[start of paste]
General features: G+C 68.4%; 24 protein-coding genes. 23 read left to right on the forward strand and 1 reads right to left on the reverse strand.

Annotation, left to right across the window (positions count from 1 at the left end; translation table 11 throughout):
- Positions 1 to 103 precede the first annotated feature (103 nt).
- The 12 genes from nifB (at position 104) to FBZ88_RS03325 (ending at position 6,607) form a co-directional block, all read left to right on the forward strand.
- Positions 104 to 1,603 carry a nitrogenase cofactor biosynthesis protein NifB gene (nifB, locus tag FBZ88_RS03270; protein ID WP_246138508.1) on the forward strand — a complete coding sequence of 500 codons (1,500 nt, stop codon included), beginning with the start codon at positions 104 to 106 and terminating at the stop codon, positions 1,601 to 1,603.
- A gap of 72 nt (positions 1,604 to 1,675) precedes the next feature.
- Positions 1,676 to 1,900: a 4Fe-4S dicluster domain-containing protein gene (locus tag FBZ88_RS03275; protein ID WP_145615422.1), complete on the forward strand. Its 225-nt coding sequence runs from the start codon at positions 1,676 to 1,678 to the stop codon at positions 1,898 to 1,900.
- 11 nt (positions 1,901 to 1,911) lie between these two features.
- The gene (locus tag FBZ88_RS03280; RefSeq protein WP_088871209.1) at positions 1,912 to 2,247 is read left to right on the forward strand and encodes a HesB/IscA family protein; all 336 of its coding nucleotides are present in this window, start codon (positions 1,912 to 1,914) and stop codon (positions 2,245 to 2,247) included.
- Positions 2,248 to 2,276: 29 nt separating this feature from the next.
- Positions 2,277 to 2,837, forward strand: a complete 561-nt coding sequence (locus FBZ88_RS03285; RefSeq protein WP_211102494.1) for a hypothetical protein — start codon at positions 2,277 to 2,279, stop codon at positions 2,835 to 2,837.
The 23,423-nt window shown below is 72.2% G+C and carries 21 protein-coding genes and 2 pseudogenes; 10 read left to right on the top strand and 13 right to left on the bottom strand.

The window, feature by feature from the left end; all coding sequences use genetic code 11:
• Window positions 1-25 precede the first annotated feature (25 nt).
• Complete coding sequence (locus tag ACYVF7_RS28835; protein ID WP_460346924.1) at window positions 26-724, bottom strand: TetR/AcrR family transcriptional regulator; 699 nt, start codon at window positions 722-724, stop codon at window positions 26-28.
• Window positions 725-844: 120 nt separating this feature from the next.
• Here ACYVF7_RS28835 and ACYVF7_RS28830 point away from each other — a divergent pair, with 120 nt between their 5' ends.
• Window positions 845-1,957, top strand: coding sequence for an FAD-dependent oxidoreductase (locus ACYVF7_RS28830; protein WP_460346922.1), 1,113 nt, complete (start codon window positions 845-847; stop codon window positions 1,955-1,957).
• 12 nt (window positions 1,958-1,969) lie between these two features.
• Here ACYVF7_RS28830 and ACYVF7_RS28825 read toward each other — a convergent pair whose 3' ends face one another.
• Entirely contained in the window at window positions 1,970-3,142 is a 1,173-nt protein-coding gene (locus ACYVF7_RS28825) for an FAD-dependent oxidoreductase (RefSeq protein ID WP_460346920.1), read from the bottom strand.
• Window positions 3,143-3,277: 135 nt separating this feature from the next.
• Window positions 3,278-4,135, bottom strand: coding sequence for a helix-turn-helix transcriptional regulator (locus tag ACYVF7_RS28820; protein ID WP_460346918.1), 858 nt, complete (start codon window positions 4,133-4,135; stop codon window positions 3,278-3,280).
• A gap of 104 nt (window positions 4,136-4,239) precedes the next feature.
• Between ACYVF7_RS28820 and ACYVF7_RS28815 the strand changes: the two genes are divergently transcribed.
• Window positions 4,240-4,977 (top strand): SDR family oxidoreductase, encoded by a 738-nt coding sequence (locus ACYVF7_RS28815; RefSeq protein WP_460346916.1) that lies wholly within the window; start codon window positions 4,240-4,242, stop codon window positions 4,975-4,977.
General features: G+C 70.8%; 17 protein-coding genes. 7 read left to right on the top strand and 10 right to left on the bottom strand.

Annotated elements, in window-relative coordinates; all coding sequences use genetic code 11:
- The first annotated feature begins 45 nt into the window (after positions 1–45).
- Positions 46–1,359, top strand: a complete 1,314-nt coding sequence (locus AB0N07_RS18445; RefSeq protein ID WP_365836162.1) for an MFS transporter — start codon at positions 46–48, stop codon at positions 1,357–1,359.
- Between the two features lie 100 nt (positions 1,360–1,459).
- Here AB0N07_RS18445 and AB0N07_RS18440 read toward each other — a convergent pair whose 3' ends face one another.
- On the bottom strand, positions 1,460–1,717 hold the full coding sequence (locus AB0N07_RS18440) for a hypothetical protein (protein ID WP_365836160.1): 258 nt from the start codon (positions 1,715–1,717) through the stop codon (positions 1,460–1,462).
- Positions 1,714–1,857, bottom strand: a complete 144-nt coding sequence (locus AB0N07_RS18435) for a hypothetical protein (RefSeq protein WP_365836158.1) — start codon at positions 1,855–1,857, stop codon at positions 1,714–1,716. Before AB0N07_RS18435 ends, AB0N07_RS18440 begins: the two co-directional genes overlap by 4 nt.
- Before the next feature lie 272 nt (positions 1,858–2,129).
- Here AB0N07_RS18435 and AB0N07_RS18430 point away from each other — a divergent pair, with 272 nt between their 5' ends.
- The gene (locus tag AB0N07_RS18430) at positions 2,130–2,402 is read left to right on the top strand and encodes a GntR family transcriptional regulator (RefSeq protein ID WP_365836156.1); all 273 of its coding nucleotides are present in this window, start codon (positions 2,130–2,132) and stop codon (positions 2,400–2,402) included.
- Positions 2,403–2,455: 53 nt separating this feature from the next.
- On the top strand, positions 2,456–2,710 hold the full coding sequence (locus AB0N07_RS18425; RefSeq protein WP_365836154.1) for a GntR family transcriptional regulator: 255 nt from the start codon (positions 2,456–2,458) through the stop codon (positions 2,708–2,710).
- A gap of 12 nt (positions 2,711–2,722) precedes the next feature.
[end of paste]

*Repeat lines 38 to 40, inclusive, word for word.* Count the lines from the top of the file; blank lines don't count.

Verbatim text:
- Positions 2,403–2,455: 53 nt separating this feature from the next.
- On the top strand, positions 2,456–2,710 hold the full coding sequence (locus AB0N07_RS18425; RefSeq protein WP_365836154.1) for a GntR family transcriptional regulator: 255 nt from the start codon (positions 2,456–2,458) through the stop codon (positions 2,708–2,710).
- A gap of 12 nt (positions 2,711–2,722) precedes the next feature.